Personal accountability within an organization improves corporate culture and boosts performance. Accountability at employee-level means taking ownership over individual performance – for mistakes as well as for achievements. At optimum, this involves an intrinsic sense of personal responsibility for compliance with legal or industry obligations, ethical conduct and performance of tasks without the need for consistent external pressures or sanctions. Conversely, a lack of accountability stifles the professional growth of the employee in question, negatively impacts other members of the team (for example, where disproportionate workloads are imposed on good performers), and erodes morale. Significantly, the company bears the burden of a lack of personal accountability in terms of reduced overall performance, lowered work standards, and ultimately, a decline in the quality or timeliness of products or services. Taken a step further, a company that does not prioritize personal accountability faces increased risks of reputational and legal liabilities.
Establishing a workplace where all staff feel personally accountable (and where there is a sustained and high level of engagement), can take time to build and take root. Accountability and responsibility always start with management, but personal accountability is applicable across the board to anyone engaged with the organization, no matter how large or small the role.
Addressed under the rubric of two broad themes (communication and engagement), the highlighted actions below can assist managers to engender a sense of personal responsibility among employees, and at the same time, boost employee engagement in company initiatives, goals and values.
A work culture of trust and empowerment is built on a foundation of transparency, the best tool for which is consistent and regular (two-way) communication. Effective communication facilitates dialogue and openness among team members, and should be inclusive of all employees. Openness encourages staff to ask for help when needed, prevents the hiding of mistakes, and reminds staff that they are a part of a broader whole.
Information or specific training for compliance
Employers should provide staff with the necessary information and training required to keep them up-to-date with legal obligations, ethical responsibilities, or industry-specific standards and codes of conduct. Managers should be clear about the consequences (for the individual, for the team and for the company) of not complying with set rules and guidelines. For these purposes, it is critical for managers to keep abreast of regulatory changes and implications for their businesses.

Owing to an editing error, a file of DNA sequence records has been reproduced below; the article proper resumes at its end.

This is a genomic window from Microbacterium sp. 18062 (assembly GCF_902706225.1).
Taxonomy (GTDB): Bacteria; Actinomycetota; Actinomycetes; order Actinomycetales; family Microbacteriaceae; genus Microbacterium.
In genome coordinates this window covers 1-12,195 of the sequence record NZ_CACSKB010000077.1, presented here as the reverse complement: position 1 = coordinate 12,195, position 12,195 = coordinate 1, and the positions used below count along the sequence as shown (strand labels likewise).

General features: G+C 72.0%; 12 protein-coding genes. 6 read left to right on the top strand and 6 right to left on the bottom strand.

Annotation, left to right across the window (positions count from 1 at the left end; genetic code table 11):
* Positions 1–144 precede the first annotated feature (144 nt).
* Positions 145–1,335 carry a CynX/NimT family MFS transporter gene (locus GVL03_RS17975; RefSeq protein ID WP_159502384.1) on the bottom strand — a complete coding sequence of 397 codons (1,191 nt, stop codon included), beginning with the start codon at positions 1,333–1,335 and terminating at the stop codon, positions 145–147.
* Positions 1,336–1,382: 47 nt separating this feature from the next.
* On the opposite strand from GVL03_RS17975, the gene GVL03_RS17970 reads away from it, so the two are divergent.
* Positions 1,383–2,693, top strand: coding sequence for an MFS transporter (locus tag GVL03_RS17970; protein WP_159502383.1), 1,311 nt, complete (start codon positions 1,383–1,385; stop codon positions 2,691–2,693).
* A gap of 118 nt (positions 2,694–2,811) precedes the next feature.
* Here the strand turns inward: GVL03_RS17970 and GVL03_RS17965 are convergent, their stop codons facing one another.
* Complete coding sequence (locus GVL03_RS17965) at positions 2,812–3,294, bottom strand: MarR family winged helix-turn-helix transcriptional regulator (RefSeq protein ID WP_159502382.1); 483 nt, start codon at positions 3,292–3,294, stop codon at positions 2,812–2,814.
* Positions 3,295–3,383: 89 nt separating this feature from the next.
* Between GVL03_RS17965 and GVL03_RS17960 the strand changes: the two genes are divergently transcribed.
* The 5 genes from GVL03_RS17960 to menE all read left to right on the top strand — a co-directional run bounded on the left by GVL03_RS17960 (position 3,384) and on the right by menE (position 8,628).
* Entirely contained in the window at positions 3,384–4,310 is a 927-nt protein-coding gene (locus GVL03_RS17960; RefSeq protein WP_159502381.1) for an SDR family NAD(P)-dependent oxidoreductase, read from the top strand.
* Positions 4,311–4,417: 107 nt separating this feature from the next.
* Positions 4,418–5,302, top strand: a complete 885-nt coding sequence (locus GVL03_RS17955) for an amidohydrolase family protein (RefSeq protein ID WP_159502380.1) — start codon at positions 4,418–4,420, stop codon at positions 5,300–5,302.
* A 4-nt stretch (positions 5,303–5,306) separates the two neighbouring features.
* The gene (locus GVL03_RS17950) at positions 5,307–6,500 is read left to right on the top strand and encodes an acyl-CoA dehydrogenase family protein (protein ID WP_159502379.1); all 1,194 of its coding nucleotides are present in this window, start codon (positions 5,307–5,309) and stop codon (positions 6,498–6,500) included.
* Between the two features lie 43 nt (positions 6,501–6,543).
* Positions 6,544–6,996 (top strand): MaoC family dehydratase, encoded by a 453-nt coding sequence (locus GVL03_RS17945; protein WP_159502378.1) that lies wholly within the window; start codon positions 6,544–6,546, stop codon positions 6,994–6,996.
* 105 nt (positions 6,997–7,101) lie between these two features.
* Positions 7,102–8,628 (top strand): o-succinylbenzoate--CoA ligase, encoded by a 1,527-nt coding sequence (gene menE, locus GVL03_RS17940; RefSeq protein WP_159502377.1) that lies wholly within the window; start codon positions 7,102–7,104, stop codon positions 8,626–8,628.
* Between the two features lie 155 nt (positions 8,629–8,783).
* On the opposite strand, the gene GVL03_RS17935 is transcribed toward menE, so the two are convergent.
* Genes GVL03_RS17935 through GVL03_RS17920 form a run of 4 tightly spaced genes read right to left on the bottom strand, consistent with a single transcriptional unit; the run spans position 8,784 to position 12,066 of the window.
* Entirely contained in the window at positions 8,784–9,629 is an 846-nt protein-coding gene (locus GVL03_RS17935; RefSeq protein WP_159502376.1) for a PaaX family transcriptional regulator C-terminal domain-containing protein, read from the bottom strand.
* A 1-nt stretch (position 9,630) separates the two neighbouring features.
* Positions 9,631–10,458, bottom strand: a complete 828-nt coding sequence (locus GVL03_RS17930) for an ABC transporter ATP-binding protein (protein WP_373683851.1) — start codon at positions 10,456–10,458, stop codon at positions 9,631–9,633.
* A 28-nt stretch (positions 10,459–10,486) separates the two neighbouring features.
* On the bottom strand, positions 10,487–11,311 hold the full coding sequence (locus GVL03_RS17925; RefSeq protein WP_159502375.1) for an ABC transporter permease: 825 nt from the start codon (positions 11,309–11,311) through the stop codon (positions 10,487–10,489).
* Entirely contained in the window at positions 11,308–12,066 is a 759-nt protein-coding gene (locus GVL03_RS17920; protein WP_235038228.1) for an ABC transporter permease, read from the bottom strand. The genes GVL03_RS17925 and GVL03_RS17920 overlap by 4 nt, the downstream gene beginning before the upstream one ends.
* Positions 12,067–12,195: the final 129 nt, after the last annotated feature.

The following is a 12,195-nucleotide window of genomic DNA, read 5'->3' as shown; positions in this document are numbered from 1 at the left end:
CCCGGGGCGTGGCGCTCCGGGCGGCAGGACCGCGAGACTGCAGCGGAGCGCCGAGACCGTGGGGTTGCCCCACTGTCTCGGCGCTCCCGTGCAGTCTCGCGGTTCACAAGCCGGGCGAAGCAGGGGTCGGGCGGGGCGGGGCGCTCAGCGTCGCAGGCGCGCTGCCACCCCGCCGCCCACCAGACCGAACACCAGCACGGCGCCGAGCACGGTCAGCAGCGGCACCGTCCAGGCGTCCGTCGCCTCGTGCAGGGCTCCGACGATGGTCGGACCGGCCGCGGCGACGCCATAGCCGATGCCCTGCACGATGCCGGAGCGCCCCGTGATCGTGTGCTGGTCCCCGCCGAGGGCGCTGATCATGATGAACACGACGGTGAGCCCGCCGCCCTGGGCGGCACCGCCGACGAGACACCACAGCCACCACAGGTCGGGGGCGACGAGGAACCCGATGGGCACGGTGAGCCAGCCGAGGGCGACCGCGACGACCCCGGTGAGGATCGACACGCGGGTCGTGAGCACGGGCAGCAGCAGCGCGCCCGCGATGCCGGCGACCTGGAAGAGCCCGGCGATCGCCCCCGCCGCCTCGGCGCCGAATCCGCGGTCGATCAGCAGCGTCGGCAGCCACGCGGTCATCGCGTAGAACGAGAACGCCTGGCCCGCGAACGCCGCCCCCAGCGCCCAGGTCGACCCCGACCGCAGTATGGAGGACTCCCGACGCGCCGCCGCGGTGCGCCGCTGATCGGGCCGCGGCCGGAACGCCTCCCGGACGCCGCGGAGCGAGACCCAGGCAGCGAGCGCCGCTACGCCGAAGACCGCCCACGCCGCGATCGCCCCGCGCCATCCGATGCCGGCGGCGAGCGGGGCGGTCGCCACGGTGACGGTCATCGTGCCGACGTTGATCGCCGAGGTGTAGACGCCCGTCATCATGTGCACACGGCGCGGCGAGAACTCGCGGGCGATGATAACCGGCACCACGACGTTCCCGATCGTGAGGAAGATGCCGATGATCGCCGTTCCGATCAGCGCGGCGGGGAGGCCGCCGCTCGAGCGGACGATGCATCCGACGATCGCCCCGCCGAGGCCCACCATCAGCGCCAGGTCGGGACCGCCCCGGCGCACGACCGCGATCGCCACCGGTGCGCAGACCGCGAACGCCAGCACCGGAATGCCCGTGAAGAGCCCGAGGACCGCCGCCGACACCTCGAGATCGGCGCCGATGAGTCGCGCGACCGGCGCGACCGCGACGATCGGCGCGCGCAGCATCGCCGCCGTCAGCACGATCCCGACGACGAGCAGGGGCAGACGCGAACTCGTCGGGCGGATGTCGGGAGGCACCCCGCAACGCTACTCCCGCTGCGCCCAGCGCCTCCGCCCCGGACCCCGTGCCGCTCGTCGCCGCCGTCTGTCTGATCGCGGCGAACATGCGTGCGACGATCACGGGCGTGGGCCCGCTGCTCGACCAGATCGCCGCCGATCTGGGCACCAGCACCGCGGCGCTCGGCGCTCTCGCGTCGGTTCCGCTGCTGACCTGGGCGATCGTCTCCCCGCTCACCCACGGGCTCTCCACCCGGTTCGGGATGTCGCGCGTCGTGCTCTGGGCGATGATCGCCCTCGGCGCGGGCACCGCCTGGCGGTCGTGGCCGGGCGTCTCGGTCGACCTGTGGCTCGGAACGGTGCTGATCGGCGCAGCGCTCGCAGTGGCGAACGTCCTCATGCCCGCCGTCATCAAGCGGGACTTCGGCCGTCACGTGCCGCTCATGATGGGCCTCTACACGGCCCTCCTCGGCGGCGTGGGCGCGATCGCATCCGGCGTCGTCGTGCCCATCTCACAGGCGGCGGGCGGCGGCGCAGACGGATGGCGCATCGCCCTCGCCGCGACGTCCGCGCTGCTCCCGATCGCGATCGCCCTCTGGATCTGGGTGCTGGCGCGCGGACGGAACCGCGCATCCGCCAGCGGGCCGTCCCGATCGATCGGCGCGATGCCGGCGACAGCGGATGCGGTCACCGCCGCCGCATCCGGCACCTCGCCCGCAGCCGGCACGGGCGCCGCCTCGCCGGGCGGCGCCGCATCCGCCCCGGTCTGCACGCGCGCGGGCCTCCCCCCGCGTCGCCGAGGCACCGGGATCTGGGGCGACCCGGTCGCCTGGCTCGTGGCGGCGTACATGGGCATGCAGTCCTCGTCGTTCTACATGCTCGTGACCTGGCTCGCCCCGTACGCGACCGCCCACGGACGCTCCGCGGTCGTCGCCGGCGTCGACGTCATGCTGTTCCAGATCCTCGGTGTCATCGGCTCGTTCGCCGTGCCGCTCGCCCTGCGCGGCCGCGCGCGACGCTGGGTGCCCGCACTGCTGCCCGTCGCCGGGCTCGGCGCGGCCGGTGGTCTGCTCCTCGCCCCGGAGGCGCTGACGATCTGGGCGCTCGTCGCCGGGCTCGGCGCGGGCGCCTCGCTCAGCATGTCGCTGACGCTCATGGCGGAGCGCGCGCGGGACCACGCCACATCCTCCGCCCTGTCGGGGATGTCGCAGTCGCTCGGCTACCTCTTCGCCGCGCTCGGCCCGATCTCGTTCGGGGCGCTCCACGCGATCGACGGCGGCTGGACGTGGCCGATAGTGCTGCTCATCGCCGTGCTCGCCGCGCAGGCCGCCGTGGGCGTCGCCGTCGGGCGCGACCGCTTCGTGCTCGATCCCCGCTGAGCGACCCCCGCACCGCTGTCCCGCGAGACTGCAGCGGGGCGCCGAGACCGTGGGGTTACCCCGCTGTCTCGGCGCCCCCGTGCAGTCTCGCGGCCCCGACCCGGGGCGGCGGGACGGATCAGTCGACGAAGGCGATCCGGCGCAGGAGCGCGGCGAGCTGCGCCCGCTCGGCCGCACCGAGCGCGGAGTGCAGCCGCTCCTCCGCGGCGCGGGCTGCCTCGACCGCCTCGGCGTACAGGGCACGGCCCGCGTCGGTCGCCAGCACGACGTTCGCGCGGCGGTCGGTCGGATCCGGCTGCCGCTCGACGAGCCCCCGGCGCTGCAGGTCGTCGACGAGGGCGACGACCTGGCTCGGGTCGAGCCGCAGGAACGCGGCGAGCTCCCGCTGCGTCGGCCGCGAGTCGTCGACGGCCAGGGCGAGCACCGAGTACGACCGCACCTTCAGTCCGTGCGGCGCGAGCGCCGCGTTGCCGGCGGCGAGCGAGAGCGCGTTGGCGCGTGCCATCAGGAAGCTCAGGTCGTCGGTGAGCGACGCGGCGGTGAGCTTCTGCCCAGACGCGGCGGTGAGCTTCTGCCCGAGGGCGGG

Targets and performance indicators
Specific targets, results and deadlines that are feasible and measurable must be established. Targets and indictors should be meaningful to avoid perfunctory assumption of tasks for the sake of fulfilling arbitrary indicators. Employers should be very clear on expected performance and conduct. An employee should understand their specific functions, how such functions relate to the role of other team members, and their impact on the company as a whole. This bolsters a sense of personal responsibility for achieving set milestones. Where a lack of performance is acknowledged, solutions can be quickly identified, and progress can be made. This process facilitates the regular communications that are required relating to consistently sub-par performance, or breaches of guidelines or standards that may eventually result in termination. Periodic and constructive performance-focused feedback allows the employee to value their role and take pride in their work in a manner that ultimately impacts the quality of work and output. Managers can assist employees in understanding how the achievement of corporate targets can assist in the furtherance of professional goals and career development, so that the employee is also personally invested in the outcome.